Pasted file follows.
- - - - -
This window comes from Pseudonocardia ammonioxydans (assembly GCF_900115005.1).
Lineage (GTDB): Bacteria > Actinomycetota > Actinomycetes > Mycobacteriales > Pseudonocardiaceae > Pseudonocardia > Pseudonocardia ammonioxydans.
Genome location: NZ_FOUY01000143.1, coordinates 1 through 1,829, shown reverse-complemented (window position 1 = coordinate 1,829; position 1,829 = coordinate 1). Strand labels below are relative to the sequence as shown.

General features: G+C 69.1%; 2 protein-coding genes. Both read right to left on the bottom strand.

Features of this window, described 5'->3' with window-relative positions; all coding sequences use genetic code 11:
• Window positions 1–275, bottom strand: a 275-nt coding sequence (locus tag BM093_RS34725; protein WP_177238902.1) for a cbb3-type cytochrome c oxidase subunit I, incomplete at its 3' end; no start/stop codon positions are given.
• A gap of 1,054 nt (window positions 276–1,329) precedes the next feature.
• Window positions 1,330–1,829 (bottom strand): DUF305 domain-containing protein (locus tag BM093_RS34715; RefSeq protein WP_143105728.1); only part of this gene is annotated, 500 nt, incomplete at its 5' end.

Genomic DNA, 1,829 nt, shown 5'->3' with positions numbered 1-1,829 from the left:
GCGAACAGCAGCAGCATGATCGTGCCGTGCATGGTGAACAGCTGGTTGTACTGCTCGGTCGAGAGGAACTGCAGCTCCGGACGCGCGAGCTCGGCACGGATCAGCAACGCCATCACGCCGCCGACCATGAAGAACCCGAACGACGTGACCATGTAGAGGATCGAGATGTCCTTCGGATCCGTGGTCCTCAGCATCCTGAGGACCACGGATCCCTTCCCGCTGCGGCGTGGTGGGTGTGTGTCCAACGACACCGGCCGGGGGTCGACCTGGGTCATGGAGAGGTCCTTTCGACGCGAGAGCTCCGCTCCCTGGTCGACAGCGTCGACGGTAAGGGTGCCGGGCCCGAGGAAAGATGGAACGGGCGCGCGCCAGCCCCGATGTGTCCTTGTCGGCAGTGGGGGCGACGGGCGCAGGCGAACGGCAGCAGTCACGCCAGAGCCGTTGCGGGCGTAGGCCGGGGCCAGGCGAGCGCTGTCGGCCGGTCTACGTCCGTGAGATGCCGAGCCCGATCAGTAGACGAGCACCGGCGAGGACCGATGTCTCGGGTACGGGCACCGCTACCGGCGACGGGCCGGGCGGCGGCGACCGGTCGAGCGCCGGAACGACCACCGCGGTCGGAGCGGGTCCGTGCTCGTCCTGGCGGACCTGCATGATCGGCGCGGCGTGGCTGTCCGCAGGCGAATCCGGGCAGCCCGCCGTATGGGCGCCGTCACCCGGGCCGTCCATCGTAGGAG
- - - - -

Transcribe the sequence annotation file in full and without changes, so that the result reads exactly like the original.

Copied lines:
This window comes from Pseudonocardia ammonioxydans (assembly GCF_900115005.1).
Lineage (GTDB): Bacteria > Actinomycetota > Actinomycetes > Mycobacteriales > Pseudonocardiaceae > Pseudonocardia > Pseudonocardia ammonioxydans.
Genome location: NZ_FOUY01000143.1, coordinates 1 through 1,829, shown reverse-complemented (window position 1 = coordinate 1,829; position 1,829 = coordinate 1). Strand labels below are relative to the sequence as shown.

General features: G+C 69.1%; 2 protein-coding genes. Both read right to left on the bottom strand.

Features of this window, described 5'->3' with window-relative positions; all coding sequences use genetic code 11:
• Window positions 1–275, bottom strand: a 275-nt coding sequence (locus tag BM093_RS34725; protein WP_177238902.1) for a cbb3-type cytochrome c oxidase subunit I, incomplete at its 3' end; no start/stop codon positions are given.
• A gap of 1,054 nt (window positions 276–1,329) precedes the next feature.
• Window positions 1,330–1,829 (bottom strand): DUF305 domain-containing protein (locus tag BM093_RS34715; RefSeq protein WP_143105728.1); only part of this gene is annotated, 500 nt, incomplete at its 5' end.

Genomic DNA, 1,829 nt, shown 5'->3' with positions numbered 1-1,829 from the left:
GCGAACAGCAGCAGCATGATCGTGCCGTGCATGGTGAACAGCTGGTTGTACTGCTCGGTCGAGAGGAACTGCAGCTCCGGACGCGCGAGCTCGGCACGGATCAGCAACGCCATCACGCCGCCGACCATGAAGAACCCGAACGACGTGACCATGTAGAGGATCGAGATGTCCTTCGGATCCGTGGTCCTCAGCATCCTGAGGACCACGGATCCCTTCCCGCTGCGGCGTGGTGGGTGTGTGTCCAACGACACCGGCCGGGGGTCGACCTGGGTCATGGAGAGGTCCTTTCGACGCGAGAGCTCCGCTCCCTGGTCGACAGCGTCGACGGTAAGGGTGCCGGGCCCGAGGAAAGATGGAACGGGCGCGCGCCAGCCCCGATGTGTCCTTGTCGGCAGTGGGGGCGACGGGCGCAGGCGAACGGCAGCAGTCACGCCAGAGCCGTTGCGGGCGTAGGCCGGGGCCAGGCGAGCGCTGTCGGCCGGTCTACGTCCGTGAGATGCCGAGCCCGATCAGTAGACGAGCACCGGCGAGGACCGATGTCTCGGGTACGGGCACCGCTACCGGCGACGGGCCGGGCGGCGGCGACCGGTCGAGCGCCGGAACGACCACCGCGGTCGGAGCGGGTCCGTGCTCGTCCTGGCGGACCTGCATGATCGGCGCGGCGTGGCTGTCCGCAGGCGAATCCGGGCAGCCCGCCGTATGGGCGCCGTCACCCGGGCCGTCCATCGTAGGAG